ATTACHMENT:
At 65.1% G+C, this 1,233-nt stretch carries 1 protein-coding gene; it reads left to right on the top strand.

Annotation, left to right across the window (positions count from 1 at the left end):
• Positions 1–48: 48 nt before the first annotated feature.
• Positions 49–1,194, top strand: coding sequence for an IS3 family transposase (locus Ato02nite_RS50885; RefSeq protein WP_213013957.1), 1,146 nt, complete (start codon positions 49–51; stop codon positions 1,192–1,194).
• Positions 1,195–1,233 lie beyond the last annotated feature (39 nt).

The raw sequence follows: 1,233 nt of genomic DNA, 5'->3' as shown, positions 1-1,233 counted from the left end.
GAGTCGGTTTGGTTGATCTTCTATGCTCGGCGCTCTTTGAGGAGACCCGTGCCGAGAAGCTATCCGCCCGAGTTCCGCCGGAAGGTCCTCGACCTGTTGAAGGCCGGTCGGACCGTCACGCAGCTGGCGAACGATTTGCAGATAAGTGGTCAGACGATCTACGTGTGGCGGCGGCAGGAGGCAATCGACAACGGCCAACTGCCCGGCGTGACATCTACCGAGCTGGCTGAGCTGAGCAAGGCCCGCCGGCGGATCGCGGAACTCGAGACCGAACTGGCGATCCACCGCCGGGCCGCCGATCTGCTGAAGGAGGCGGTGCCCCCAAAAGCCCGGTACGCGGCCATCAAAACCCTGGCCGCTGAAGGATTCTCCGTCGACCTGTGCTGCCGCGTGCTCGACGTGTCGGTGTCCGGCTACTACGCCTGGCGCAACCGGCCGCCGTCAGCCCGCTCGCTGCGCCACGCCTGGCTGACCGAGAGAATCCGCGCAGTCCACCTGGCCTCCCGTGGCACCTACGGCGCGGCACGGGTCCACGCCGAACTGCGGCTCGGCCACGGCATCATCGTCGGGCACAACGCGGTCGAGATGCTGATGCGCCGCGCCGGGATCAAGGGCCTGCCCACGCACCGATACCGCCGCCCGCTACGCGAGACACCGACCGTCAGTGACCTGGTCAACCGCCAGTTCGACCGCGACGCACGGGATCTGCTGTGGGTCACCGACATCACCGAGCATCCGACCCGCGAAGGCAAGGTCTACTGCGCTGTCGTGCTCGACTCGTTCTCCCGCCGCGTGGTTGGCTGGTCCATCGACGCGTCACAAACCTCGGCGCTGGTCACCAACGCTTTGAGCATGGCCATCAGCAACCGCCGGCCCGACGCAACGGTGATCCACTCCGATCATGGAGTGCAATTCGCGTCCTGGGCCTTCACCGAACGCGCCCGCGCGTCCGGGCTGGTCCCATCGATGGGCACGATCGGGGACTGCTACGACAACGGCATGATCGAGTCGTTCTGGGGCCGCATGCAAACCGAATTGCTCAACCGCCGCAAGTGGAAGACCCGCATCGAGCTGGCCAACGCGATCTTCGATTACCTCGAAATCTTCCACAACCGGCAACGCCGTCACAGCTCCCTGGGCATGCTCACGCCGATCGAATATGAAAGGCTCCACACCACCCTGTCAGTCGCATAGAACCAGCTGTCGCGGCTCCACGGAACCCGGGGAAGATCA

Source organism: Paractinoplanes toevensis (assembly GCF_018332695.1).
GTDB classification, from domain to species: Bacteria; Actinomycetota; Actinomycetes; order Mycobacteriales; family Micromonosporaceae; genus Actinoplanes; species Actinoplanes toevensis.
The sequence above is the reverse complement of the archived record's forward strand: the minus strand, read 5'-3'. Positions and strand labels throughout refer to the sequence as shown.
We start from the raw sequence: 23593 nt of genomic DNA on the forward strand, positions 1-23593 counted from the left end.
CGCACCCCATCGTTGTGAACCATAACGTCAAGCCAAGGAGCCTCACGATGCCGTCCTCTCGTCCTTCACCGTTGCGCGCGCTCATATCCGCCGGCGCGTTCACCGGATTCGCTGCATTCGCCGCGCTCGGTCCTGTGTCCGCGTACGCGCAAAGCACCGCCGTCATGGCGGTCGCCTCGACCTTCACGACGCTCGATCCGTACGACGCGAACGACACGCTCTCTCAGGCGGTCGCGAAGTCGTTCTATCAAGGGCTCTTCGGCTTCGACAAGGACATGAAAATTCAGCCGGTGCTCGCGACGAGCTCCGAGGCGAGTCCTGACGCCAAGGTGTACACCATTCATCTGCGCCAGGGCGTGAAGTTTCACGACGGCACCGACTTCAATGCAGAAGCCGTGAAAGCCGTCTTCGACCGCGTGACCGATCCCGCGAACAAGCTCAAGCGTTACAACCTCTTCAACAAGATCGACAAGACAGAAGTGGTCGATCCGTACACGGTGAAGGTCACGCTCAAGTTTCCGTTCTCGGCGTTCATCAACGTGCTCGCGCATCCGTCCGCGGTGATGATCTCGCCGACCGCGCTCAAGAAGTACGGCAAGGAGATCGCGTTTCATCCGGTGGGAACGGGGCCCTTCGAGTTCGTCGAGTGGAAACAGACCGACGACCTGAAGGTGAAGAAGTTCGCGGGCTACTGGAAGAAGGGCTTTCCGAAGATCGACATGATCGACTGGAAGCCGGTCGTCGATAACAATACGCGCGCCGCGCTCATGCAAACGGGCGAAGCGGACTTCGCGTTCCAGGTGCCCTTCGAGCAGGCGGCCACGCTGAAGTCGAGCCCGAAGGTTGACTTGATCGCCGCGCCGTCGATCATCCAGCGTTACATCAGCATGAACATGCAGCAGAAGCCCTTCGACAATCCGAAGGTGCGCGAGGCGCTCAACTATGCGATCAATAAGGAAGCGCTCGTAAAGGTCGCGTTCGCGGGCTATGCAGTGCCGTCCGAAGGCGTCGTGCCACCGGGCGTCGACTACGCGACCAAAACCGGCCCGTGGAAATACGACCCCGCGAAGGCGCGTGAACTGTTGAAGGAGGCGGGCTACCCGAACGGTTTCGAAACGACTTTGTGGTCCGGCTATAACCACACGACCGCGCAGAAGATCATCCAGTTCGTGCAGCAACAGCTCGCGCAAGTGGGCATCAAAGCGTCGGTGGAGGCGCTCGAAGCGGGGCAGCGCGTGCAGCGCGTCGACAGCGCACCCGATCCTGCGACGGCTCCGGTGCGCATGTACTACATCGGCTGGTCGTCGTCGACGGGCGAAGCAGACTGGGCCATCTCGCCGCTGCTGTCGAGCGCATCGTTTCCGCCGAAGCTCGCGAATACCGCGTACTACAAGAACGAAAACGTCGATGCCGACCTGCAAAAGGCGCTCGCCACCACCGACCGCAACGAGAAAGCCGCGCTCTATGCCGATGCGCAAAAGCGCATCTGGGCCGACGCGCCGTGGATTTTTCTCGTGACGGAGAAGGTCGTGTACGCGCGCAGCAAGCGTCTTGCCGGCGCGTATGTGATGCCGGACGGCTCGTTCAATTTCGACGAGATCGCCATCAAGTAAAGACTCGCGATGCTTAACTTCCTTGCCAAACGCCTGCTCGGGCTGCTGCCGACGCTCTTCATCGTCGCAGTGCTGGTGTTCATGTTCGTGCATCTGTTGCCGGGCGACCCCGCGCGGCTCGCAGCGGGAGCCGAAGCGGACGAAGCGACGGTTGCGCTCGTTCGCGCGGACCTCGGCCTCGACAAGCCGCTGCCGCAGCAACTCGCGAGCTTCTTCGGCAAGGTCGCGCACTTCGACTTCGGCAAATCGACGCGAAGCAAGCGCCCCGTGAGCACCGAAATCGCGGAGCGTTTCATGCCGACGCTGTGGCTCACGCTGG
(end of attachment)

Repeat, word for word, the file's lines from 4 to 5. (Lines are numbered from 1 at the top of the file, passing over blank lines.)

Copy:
• Positions 49–1,194, top strand: coding sequence for an IS3 family transposase (locus Ato02nite_RS50885; RefSeq protein WP_213013957.1), 1,146 nt, complete (start codon positions 49–51; stop codon positions 1,192–1,194).
• Positions 1,195–1,233 lie beyond the last annotated feature (39 nt).